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Thursday, February 19, 2009

Zoonosis Week: Scabies

Zoonosis: An infectious disease in animals that can be transmitted to people. The natural reservoir for the infectious agent is a animal.

From rabies to scabies! You'd think I planned my alliteration.

Today I saw a pair of dogs, one with scaly patches on her ears and the other with extremely itchy skin. One of the main things I considered in this case was scabies, also called sarcoptic mange. The name comes from the microscopic mite that causes the disease, Sarcoptes scabiei. This mite burrows under the skin and will usually cause a localized allergic reaction and intense itching. As the mites grow and spread, the itching can be severe enough for the pet (or person) to cause sores because of self-trauma, as well as reddened or scaly skin due to the mites' effects.

Skin mites such as scabies can affect many types of animals, though each species of mite is usually specific for a single or a small group of species. Even though a host such as a human or a dog might not be its preferred environment, mites aren't always picky and will invade whatever is close that may be used as a meal. The mites are mostly transmitted through close contact with an infected animal or person, as they do not live long off their host.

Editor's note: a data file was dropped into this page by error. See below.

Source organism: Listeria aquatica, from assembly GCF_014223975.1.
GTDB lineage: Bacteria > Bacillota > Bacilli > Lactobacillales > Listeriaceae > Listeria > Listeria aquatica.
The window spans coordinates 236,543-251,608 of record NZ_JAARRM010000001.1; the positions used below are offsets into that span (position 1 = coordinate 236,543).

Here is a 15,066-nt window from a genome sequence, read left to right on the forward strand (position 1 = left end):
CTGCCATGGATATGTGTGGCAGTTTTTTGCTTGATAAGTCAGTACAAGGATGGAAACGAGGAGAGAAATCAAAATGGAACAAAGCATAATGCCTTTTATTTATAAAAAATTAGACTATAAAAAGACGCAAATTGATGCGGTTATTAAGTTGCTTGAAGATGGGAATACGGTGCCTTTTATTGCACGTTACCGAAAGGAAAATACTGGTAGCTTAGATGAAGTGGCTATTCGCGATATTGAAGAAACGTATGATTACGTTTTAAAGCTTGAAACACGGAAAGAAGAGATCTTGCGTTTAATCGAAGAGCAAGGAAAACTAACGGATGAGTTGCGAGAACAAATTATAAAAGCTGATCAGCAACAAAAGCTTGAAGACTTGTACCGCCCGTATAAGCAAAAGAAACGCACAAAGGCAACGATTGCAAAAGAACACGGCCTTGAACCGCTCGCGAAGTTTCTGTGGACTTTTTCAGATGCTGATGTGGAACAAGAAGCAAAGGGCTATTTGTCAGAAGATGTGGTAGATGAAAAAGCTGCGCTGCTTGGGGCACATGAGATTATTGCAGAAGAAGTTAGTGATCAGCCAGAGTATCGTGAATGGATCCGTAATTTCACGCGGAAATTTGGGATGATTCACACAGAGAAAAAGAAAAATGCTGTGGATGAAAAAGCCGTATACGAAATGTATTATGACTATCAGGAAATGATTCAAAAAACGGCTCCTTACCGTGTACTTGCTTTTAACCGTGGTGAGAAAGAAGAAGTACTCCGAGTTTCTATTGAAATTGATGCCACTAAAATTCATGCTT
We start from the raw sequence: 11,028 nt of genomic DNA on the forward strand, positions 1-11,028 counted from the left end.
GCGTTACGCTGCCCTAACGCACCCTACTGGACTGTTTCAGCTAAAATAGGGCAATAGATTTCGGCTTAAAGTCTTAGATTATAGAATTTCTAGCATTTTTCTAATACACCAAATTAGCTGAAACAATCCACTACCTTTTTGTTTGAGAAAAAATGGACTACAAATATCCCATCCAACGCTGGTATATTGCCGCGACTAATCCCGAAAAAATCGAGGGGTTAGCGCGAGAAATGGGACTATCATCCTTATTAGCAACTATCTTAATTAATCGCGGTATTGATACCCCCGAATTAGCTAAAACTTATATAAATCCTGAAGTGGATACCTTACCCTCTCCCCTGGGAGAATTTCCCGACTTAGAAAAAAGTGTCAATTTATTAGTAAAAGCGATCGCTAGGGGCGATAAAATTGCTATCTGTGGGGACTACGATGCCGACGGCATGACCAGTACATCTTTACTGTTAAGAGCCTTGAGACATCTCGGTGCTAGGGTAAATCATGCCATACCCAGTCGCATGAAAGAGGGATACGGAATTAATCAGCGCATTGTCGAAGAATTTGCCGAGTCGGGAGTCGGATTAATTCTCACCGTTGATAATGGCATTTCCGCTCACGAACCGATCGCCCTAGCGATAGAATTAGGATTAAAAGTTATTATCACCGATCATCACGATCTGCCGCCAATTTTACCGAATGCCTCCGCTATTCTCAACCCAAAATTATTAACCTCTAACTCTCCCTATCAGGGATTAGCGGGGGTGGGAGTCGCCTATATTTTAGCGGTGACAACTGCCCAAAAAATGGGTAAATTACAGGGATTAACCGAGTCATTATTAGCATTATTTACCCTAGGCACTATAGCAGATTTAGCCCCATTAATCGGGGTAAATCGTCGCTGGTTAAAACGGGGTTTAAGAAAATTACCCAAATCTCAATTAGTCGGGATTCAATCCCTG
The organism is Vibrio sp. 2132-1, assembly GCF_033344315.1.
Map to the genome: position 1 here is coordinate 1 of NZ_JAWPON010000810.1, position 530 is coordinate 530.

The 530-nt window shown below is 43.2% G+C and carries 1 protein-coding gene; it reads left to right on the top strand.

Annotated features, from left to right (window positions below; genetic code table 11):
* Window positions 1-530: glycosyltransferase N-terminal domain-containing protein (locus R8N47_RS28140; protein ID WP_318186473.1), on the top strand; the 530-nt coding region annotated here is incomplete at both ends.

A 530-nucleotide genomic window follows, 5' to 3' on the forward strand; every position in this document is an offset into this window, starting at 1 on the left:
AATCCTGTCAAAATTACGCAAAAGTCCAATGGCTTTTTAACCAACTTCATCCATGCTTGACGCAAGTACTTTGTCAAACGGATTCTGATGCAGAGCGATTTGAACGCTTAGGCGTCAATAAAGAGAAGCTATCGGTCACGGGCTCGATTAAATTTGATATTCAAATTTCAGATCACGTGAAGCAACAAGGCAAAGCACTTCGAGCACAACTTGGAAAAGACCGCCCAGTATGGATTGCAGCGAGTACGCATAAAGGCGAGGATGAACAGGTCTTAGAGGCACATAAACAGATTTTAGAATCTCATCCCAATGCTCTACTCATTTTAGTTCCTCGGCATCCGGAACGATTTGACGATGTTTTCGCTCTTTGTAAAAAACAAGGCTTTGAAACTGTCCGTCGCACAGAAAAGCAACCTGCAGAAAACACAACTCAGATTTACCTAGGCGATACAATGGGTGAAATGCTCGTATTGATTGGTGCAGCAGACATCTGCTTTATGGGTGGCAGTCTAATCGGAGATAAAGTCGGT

Diagnosis is normally made by performing a superficial scraping of the skin in several locations, and then looking under the microscope to identify the mites or their eggs. Because the mites can cause such an intense reaction, it is possible (and not uncommon) for the vet to not be able to find them even if they are present. Sometimes we do a "therapeutic trial" in cases that are highly suspicious, giving treatment and see if it helps.

There are several accepted treatments. One of the easiest and most common is a series of 2-3 injections of an antiparasitic medication called ivermectin. Special medicated dips can also be used. There are also a few topical flea and tick medications that have been used for treating this mite. Your vet can recommend the treatment that he or she feels is best.

So the next time you bring an itchy pet to your vet and they want to scrape the skin for mites, don't ignore the recommendation and refuse the service. If it is scabies, it can affect not only your pet, but the whole household.

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